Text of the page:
If you were to sit down and ask yourself, “When do I apply all of the inputs to my soybean crop?” What would be your answer? Most of us would probably say within the first 30 days of that soybean crop being in the soil. But why is that when we are only 25-30 percent through the growing season? There are so many other events that could take place. For example, weather events, disease and insect infestations, in addition to that critical grain fill period. Getting the crop off to a great start is very important, but we need to make sure we finish the crop.

Many variables are considered when thinking about finishing a soybean crop. Those include:

  • Weather is by far the most critical as we cannot produce a crop without adequate sunshine and water.
  • Weed Control – Weed-free fields are important so that we do not have other plants competing for the same sunlight, water, and nutrients as the soybean crop.
  • Proper Crop Nutrition and Plant Health is something that we can help maximize both at the beginning of the season, but also during the season.

So, which of these variables can we manipulate after the first 30 days of the growing season to finish the season strong? Proper nutrition and plant health is the only thing we can manipulate as our weed control should be taken care of already. Maximizing proper nutrition and plant health while also maximizing return on investment (ROI) is typically accomplished at the R3 growth stage with a fungicide application. Beck’s Hybrids Practical Farm Research (PFR) program has shown that a fungicide application at the R3 growth stage provides a $17.68 advantage across seven years at multiple locations. Whereas the same application at R2 resulted in $3.91 loss and R4 resulted in $2.53 loss. However, this may raise multiple questions such as:

Image 1: Soybean in the R3 growth stage.

How do I know if my soybean plant has reached the R3 growth stage? Soybean plants have reached the R3 growth stage when there is a 3/16” pod at one of the four uppermost fully developed nodes. R3 is referred to as beginning pod and is arguably the best time to control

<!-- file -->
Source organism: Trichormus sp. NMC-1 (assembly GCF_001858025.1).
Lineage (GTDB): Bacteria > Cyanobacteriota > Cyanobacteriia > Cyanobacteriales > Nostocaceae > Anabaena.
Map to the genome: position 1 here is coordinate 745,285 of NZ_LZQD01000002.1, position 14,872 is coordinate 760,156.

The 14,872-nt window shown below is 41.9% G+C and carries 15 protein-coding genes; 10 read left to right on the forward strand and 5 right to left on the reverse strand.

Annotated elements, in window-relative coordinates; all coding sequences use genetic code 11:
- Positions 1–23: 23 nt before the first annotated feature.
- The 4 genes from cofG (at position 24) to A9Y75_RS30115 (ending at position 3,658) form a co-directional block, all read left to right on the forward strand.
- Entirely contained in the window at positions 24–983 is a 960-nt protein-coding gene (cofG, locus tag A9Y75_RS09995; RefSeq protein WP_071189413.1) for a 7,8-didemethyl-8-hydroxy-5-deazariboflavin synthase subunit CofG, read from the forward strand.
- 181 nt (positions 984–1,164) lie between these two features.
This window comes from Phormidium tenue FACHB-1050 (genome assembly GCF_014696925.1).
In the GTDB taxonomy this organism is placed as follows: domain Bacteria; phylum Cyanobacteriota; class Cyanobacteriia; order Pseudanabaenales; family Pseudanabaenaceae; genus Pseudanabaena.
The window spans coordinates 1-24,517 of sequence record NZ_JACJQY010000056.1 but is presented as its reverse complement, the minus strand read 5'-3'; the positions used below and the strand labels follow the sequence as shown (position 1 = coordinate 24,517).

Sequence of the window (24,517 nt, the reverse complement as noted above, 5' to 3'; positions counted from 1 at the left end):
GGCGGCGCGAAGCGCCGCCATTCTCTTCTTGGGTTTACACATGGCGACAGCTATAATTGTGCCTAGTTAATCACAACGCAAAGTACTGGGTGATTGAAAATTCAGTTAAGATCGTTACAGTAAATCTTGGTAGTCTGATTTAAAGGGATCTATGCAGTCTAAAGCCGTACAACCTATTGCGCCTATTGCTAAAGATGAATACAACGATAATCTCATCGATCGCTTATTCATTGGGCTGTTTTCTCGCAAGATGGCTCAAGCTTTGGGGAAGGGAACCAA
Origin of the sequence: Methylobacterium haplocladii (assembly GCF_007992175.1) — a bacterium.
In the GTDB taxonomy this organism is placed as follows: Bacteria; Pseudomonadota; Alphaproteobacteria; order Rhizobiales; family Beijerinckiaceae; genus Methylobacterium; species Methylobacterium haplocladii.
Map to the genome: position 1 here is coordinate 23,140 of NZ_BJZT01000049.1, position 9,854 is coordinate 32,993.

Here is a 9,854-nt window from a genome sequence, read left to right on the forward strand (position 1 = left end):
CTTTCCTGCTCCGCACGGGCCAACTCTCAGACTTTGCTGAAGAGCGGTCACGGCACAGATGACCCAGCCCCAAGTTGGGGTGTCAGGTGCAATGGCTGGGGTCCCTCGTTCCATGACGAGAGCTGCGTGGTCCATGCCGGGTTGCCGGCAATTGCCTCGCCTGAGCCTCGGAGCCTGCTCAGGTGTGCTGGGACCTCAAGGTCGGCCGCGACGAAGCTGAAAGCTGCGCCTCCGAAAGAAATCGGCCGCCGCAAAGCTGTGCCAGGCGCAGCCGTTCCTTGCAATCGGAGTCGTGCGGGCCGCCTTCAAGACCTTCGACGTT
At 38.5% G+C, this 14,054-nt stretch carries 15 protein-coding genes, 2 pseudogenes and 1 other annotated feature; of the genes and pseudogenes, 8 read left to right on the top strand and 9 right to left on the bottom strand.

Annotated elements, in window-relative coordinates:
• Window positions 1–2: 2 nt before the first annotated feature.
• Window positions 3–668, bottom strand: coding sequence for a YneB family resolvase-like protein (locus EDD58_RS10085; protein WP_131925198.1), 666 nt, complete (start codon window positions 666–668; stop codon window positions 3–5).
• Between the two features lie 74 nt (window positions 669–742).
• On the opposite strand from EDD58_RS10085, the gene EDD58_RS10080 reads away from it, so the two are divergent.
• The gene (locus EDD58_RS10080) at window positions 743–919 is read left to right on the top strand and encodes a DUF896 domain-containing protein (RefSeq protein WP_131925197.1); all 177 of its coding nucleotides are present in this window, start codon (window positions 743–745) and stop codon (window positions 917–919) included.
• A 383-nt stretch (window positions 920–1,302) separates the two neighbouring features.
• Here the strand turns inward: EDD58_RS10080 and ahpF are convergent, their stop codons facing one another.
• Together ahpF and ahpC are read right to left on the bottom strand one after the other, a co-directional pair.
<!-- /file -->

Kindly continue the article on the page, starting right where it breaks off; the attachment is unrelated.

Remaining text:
diseases. Image 1 depicts a R3 soybean pod.

So why does the R3 growth stage show a large advantage? The large advantage is likely because approximately 70% of a soybean plant’s yield comes from nodes 6 to 13. Those nodes are typically present at R3, and this application will help to protect these nodes from yield robbing diseases. Moreover, applying a fungicide at R3 helps mitigate any stress that may occur at the R4 growth stage which is the single most critical growth stage for soybean yield determination.

What can I do to maximize my soybean fungicide application?

  1. Carrier Rate – Most fungicide products are locally systemic. Spraying at least 20 gallons/acre is crucial for proper coverage.
  2. Time of Day – Spraying in the morning when dew is present on the leaves may help spread the fungicide over the surface of the leaf, helping to improve coverage. In addition, stomates on soybean leaves are open in the morning when it is cooler. This can improve fungicide efficacy by allowing the fungicide to get into the plant easier.
  3. Condition Your Water – Hard water with a high pH can negatively impact the effectiveness of fungicide applications. Balancing the water in the tank is a very important step in the spraying application.

For more information on these studies, click the link below

Beck’s Hybrids PFR Proven Fungicide Applications



To maximize soybean grain yield and return on investment, producing a soybean crop is a marathon and not a sprint. Proper crop nutrition, plant health, and weed control is just as important at the end of the growing season as they are at the beginning of the growing season. We must ensure we have food at the table throughout the whole growing season so the soybean crop can maximize branching, number of nodes, number of pods, number of seeds, and finally seed size. I will leave you with one question. What are you going to do to your soybean crop to make it a marathon and not a sprint?

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About the Author: Ben Wiegmann

Wiegmann of Nashville Ill., is a Certified Crop Advisor as well as a Field Agronomist for Beck’s Hybrids in Southern Illinois. He specializes in advising farmers in agronomic practices, fertility, chemical and seed genetics to maximize yield potential and economic return on investment for farmers’ operations. Wiegmann holds a bachelor’s degree and a master’s degree in crop sciences from the University of Illinois.

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